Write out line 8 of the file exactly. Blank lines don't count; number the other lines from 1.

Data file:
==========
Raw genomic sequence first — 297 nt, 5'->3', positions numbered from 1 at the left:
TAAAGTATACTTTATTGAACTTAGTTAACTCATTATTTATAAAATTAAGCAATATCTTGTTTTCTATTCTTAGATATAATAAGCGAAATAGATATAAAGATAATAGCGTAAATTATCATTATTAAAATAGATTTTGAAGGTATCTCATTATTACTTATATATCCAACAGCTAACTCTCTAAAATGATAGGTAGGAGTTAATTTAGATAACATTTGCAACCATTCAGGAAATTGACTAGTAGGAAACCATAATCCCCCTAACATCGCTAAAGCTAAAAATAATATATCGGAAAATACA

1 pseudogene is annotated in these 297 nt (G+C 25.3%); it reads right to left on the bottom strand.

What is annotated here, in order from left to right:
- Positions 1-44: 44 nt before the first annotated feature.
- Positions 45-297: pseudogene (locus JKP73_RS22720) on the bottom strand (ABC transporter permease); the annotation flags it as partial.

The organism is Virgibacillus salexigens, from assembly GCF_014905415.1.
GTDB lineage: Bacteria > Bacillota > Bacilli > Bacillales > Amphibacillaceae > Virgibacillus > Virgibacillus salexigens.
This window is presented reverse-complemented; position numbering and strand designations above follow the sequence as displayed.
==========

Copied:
GTDB lineage: Bacteria > Bacillota > Bacilli > Bacillales > Amphibacillaceae > Virgibacillus > Virgibacillus salexigens.